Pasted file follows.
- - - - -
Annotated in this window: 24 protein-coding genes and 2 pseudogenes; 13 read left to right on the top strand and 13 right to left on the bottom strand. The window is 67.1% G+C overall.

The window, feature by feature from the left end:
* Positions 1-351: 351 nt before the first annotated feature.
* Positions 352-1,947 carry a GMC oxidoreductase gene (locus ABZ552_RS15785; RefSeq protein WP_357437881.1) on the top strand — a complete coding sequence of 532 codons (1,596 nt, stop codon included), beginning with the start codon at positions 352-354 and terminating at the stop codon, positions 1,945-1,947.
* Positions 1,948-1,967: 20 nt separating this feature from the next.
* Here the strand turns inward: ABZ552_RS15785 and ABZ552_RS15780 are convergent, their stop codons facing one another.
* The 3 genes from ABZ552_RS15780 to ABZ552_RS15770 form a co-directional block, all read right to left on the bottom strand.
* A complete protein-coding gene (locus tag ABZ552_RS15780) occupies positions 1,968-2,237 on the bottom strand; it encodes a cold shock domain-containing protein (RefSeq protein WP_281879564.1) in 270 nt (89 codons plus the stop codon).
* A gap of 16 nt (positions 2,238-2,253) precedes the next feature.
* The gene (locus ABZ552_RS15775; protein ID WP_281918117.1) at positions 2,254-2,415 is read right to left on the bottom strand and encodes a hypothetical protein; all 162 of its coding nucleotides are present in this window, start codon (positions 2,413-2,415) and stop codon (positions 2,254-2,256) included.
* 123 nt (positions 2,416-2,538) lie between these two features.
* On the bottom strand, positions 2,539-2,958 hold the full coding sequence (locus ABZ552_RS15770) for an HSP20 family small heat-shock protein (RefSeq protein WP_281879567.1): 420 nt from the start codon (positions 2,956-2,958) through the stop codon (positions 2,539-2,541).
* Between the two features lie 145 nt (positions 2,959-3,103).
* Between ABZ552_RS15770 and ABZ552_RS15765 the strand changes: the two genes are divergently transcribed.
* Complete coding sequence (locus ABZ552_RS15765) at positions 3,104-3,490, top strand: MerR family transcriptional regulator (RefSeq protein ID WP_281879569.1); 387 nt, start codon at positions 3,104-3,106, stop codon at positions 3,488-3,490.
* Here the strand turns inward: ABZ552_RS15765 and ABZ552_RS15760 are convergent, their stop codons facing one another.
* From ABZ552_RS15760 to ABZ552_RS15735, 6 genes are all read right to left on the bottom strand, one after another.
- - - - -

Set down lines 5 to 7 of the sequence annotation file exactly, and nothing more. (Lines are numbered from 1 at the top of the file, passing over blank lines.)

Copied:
* Positions 1,948-1,967: 20 nt separating this feature from the next.
* Here the strand turns inward: ABZ552_RS15785 and ABZ552_RS15780 are convergent, their stop codons facing one another.
* The 3 genes from ABZ552_RS15780 to ABZ552_RS15770 form a co-directional block, all read right to left on the bottom strand.